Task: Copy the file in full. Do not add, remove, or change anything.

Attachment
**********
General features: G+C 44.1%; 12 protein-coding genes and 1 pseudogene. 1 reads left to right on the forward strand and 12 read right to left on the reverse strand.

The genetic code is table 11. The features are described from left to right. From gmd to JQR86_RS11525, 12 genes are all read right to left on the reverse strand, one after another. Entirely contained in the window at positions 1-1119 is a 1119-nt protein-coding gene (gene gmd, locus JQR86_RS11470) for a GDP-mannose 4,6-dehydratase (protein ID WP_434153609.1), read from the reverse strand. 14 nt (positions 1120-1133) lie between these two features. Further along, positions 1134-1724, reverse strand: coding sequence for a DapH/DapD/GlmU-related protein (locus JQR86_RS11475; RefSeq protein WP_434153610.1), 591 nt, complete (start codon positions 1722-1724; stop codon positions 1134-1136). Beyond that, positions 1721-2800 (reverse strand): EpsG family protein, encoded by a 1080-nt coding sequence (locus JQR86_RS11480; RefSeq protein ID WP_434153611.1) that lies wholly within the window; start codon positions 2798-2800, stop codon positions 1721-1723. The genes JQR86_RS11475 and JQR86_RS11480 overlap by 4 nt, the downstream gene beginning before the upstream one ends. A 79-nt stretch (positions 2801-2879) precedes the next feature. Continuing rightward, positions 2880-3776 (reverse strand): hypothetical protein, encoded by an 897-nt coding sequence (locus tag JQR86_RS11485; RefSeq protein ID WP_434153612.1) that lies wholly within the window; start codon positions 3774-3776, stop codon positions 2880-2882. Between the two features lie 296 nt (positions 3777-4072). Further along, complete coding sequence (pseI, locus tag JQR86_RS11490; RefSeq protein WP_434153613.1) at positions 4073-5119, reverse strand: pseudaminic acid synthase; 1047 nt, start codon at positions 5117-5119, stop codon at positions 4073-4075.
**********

General features: G+C 44.1%; 12 protein-coding genes and 1 pseudogene. 1 reads left to right on the forward strand and 12 read right to left on the reverse strand.

The genetic code is table 11. The features are described from left to right. From gmd to JQR86_RS11525, 12 genes are all read right to left on the reverse strand, one after another. Entirely contained in the window at positions 1-1119 is a 1119-nt protein-coding gene (gene gmd, locus JQR86_RS11470) for a GDP-mannose 4,6-dehydratase (protein ID WP_434153609.1), read from the reverse strand. 14 nt (positions 1120-1133) lie between these two features. Further along, positions 1134-1724, reverse strand: coding sequence for a DapH/DapD/GlmU-related protein (locus JQR86_RS11475; RefSeq protein WP_434153610.1), 591 nt, complete (start codon positions 1722-1724; stop codon positions 1134-1136). Beyond that, positions 1721-2800 (reverse strand): EpsG family protein, encoded by a 1080-nt coding sequence (locus JQR86_RS11480; RefSeq protein ID WP_434153611.1) that lies wholly within the window; start codon positions 2798-2800, stop codon positions 1721-1723. The genes JQR86_RS11475 and JQR86_RS11480 overlap by 4 nt, the downstream gene beginning before the upstream one ends. A 79-nt stretch (positions 2801-2879) precedes the next feature. Continuing rightward, positions 2880-3776 (reverse strand): hypothetical protein, encoded by an 897-nt coding sequence (locus tag JQR86_RS11485; RefSeq protein ID WP_434153612.1) that lies wholly within the window; start codon positions 3774-3776, stop codon positions 2880-2882. Between the two features lie 296 nt (positions 3777-4072). Further along, complete coding sequence (pseI, locus tag JQR86_RS11490; RefSeq protein WP_434153613.1) at positions 4073-5119, reverse strand: pseudaminic acid synthase; 1047 nt, start codon at positions 5117-5119, stop codon at positions 4073-4075.